Just a few weeks ago I was conversing at work with some of my fellow co-workers. During the course of the conversation I dropped a “Buffalo Bill” reference. To provide some context, the recipient of my reference was creepily whispering over our employee radios and trying to be as off-putting as possible. So, I told him he was pulling off a “Buffalo Bill” vibe.
There was silence.
Then the following exchange took place:
Creepy Employee: “Who is ‘Buffalo Bill’?”
Me: “Have you seen The Silence of the Lambs?”
Creepy Employee: “No”
Other Employee: “Do you mean Buffalo Bob from Joe Dirt?”
Yup. That actually happened. I don’t want to specifically pick on millenials, but hey, if the shoe fits.
My unenlightened co-workers are both in their early 20’s, so it occurred to me that there must be tons of movies that I grew up with that permeated the popular culture during my young adulthood that have never been seen by a younger generation. I think each generation has those movies that shaped their lives as they grew up but eventually fade away as a new generation grows up with their own pop culture staples.
Since my childhood consisted of the 80’s and 90’s, I like to count myself fortunate to have enjoyed a plethora of popular cinema that still hangs on today. So great was the movie culture of my childhood that the era has become the coal mine of many new Hollywood reboots, sequels and re-imaginings.
So this is the impetus of this new (hopefully) weekly column. I want to highlight a great film from my youth that a younger generation should see and be able to acknowledge its influence. The hugely popular films, such as Back to the Future, Beverly Hills Cop, Indiana Jones, Ghostbusters, John Hughes flicks, etc, will not be featured on here. Those movies exist in an impenetrable sphere that transcends generational boundaries. If you haven’t seen Ferris Bueller’s Day Off, that’s your fault. You know it’s there. Act like an adult.
For my first entry I feel compelled to illuminate Jonathan Demme’s, The Silence of the Lambs. It saddens me to have to start with such a great movie, but….kids these day, man.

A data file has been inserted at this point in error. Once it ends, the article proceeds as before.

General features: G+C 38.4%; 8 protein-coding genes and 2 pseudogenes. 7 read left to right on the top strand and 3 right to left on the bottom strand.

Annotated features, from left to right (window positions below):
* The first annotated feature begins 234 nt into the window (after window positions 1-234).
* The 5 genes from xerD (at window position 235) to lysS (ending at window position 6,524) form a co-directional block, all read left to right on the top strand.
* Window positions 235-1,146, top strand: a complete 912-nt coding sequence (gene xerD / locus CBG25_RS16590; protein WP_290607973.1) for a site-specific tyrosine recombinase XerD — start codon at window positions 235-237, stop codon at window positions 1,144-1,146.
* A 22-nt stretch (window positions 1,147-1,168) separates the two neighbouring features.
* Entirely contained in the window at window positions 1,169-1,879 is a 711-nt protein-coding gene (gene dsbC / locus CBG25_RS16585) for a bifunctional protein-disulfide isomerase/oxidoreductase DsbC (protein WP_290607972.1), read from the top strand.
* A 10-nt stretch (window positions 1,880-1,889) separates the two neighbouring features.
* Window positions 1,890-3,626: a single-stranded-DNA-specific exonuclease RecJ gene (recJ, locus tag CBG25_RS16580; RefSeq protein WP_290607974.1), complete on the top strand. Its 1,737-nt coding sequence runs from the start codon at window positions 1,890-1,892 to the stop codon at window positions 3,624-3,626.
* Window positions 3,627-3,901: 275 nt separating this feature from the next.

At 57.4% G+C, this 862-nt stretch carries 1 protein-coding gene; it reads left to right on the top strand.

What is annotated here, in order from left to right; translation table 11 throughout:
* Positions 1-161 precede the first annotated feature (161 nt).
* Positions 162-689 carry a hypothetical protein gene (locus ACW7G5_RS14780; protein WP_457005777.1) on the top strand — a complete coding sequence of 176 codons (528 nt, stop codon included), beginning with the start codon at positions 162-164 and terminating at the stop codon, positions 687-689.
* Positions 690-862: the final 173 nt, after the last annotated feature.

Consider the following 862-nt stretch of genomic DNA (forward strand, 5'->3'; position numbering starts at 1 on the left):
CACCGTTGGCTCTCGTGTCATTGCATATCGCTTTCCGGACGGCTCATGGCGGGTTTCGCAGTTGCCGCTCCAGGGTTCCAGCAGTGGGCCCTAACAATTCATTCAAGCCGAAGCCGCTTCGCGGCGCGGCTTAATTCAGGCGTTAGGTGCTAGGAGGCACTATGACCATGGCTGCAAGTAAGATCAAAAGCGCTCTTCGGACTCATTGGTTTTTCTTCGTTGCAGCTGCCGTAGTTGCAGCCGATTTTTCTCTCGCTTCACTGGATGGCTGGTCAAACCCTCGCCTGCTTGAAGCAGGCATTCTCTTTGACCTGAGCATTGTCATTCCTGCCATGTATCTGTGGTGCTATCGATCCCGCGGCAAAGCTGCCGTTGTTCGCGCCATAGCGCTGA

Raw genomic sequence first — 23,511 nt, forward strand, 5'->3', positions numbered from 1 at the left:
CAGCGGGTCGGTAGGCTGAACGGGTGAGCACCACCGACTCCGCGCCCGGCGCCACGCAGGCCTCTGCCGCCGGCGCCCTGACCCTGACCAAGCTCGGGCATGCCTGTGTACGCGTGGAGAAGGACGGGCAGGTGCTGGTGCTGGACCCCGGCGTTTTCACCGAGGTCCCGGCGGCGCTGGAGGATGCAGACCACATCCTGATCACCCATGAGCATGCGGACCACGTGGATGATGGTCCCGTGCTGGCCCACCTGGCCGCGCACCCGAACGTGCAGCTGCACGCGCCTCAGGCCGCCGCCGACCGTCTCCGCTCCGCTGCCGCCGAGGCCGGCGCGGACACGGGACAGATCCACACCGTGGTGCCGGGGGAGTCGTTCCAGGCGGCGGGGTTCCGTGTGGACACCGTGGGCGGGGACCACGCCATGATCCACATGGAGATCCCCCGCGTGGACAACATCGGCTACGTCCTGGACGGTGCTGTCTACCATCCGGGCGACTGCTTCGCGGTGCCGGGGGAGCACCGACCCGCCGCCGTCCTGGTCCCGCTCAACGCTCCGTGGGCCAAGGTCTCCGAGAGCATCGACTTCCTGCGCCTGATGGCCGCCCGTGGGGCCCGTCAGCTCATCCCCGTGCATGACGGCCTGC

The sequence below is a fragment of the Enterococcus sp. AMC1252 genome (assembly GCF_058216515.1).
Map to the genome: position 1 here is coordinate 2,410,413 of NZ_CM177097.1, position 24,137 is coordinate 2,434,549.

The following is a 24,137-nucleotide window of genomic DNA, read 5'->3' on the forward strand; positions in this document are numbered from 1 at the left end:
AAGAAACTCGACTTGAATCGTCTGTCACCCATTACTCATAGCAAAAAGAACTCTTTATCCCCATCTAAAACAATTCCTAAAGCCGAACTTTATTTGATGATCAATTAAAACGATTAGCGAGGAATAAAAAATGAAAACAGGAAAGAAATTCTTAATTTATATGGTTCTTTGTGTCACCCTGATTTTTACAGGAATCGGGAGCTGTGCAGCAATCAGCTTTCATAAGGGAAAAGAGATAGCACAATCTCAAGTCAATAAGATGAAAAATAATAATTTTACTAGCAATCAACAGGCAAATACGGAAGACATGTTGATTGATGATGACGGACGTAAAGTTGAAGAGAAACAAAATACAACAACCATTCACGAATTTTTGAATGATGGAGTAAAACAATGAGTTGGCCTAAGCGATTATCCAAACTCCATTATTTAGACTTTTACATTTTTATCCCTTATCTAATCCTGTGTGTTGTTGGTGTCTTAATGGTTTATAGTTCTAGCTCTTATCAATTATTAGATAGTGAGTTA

- A quick note: If you have seen these movies, don’t give me crap like “Are you kidding me? Of course I’ve seen Fast Times at Ridgemont High! You’re an idiot!” To the people who would say these things I will respond with this: believe me, there are people who haven’t seen it. And in a perfect world, everyone has seen Fast Times at Ridgemont High, ok?
#1 The Silence of the Lambs (1991)
Why It Needs to Be Seen: For starters, it won all the major Academy Awards in 1992 (Actor, Actress, Director, Picture, and Screenplay). Everyone involved with this film will forever be defined by it. Anthony Hopkins will be remembered forever as “Hannibal Lecter”, Jodie Foster as “Clarice Starling” and Ted Levine as “Buffalo Bill”. It also stands as Jonathan Demme’s lone great directorial effort.
The movie was so powerfully crafted that images, songs, and phrases will forever be ensconced in the pop culture vernacular. Skin lotion, fava beans, and “Goodbye Horses” immediately spring to mind.
Why It’s Great: It is plain and simply an incredibly crafted film that tells an amazing story with complex characters and performances.
On a film nerd note, it also employs a unique framing technique that we rarely see these days, even if it’s not noticeable to a casual film viewer. Pay attention to dialogue scenes and how they make you feel. The back-and-forths, particularly between Jodie Foster and Anthony Hopkins, are so engaging and incredibly acted. The majority of these scenes are framed directly in front of the actor so, essentially, they are speaking to the camera and they are staring out of the screen. Like this scene:
This effect is used to both engross and unsettle the viewer at different points of the film. It definitely adds up to a more unique lens to watch the happenings of the story. I’m glad we don’t see much of this in other movies, as the effect of this technique adds a sense of menace that few films are capable of delivering on. This one does.
Also worth noting is the focus on sexism within law enforcement. Demme peppers it in throughout the film, often putting Jodie Foster in awkward and disadvantageous positions due to her gender and her role within the FBI. It just adds another layer to Foster’s performance and to the story, itself.
Pop Culture Identity: As was previously mentioned, “Buffalo Bill” was spoofed in Joe Dirt, Clerks 2, “How I Met Your Mother”, and many more. “Hannibal Lecter” has been the subject of numerous bits in culture and has spawned Halloween costumes that are still worn these days. This is all before mentioning the character appearing in other Hollywood films (Hannibal, Red Dragon) and his own cult-fave TV series, “Hannibal”. Trust me, if this film isn’t as great and as popular as it was it would never have had this much far-reaching influence. How about this scene:
I’m not putting the “Goodbye Horses”scene in there. If you haven’t seen the movie, get to it.
That’s all from me. I’ll continue this next week sometime with another flick people need to see.